But Professor Gregg Butler of the University of Manchester argues that the methods currently in place fail to measure value for money in any meaningful sense. Professor Butler is giving the keynote talk today (Wednesday 1st November 2006) to the Society for Radiological Protection’s meeting on “Integrated Waste Strategy. He will cite many examples where government guidelines, for example for the valuation of health detriment, are exceeded by very large factors.
The main reason for this, he says, is that the key methodology used to assess cleanup schemes, the determination of Best Practical Means, does not measure whether the cost of any scheme is proportionate to its benefits. Regulatory guidance indeed states that a quantitative definition of ‘grossly disproportionate’ would be ‘difficult, if not impossible’.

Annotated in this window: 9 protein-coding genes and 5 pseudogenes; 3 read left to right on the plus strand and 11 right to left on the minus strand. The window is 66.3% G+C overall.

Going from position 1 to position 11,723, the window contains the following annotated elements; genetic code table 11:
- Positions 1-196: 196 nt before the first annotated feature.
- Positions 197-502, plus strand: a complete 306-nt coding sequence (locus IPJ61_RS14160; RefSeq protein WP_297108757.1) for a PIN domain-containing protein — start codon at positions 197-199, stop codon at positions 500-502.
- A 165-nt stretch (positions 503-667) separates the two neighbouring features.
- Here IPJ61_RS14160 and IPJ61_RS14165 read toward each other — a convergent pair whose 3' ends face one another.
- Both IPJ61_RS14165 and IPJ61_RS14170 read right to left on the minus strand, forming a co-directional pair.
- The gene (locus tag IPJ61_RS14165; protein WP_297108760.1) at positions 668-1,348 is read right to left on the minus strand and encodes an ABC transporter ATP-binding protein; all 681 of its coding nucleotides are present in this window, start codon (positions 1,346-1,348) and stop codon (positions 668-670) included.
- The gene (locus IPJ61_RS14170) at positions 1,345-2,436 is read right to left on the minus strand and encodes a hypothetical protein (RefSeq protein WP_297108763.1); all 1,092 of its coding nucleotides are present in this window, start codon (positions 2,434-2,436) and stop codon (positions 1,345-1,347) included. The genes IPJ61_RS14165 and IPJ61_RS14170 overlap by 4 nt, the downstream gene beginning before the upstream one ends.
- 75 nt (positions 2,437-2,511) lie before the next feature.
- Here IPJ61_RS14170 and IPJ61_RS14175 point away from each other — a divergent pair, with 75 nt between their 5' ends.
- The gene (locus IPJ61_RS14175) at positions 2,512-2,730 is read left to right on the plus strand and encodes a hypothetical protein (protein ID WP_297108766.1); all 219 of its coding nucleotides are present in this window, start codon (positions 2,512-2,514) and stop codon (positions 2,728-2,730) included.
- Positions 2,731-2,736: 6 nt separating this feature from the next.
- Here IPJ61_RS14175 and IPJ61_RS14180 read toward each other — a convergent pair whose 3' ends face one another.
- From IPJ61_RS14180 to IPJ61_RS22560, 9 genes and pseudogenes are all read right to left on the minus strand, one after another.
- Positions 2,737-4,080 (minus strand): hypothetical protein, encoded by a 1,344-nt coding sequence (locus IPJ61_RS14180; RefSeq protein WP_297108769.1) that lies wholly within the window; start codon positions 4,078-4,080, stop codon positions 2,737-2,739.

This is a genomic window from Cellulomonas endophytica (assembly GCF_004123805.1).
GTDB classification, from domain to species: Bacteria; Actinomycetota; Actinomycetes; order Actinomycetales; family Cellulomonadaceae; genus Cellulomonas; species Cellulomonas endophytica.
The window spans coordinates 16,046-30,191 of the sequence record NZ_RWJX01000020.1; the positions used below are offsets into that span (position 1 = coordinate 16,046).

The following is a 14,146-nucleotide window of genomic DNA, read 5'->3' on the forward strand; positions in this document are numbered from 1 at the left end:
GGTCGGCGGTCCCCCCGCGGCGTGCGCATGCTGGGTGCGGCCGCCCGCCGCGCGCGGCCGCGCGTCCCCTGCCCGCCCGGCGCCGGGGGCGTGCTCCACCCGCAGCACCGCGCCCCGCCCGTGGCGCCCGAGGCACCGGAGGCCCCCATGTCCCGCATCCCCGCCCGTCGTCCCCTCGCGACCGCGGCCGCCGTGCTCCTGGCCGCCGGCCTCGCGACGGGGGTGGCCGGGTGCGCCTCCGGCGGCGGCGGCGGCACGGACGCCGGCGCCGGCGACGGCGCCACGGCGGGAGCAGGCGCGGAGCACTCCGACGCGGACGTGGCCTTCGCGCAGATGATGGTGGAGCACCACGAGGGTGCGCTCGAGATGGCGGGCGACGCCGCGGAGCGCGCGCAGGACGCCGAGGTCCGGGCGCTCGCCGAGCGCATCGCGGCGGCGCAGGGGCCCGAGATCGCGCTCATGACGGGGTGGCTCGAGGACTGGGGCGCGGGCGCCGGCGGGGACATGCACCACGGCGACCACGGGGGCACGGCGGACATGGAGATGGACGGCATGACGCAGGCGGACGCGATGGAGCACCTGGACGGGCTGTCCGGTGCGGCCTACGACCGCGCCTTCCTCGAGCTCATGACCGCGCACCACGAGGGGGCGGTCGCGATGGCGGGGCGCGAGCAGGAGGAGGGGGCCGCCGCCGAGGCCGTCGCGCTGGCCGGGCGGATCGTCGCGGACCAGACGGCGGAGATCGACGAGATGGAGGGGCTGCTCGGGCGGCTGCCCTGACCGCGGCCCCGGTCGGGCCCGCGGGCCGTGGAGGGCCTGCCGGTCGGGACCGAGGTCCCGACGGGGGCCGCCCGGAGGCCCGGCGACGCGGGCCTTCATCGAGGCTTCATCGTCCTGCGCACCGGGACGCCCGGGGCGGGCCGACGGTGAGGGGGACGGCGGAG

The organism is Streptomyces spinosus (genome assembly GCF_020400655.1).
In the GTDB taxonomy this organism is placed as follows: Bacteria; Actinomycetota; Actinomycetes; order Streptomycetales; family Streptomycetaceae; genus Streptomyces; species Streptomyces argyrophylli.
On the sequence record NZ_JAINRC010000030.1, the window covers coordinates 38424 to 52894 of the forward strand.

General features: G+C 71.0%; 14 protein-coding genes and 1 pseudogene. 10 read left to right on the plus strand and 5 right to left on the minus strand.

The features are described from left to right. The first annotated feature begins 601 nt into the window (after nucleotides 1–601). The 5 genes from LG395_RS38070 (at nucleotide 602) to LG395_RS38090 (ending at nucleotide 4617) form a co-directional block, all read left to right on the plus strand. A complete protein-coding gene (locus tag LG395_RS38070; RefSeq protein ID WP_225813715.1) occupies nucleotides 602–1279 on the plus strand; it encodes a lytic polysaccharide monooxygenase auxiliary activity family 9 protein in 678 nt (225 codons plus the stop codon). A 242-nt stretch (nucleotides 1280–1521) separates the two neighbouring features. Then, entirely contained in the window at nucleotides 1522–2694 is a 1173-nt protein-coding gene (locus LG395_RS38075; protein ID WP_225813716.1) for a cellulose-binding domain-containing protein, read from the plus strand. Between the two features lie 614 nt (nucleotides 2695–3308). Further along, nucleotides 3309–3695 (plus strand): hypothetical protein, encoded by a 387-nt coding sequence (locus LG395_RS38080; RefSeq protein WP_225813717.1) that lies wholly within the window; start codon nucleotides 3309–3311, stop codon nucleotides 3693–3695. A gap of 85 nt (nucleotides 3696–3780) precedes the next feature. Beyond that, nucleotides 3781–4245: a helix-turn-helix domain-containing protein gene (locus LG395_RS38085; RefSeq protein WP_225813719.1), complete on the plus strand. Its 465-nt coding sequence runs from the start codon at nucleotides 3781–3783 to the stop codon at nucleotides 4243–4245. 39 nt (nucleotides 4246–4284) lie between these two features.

Butler, and his co-worker Grace McGlynn of Integrated Decision Management Ltd, contend that the ‘impossible’ should be attempted and is likely to be found to be eminently possible. The alternative is to carry on with no real measure of the effectiveness of cleanup, no way of balancing factors like worker and public dose, solid and liquid waste creation and hazard potential reduction rate against increased discharges.
‘If it was my £70B I’d be trying very hard to derive a decent methodology’, says Gregg Butler, ‘and as a taxpayer some of the £70B is indeed my money, so I’m at least making my views known!’
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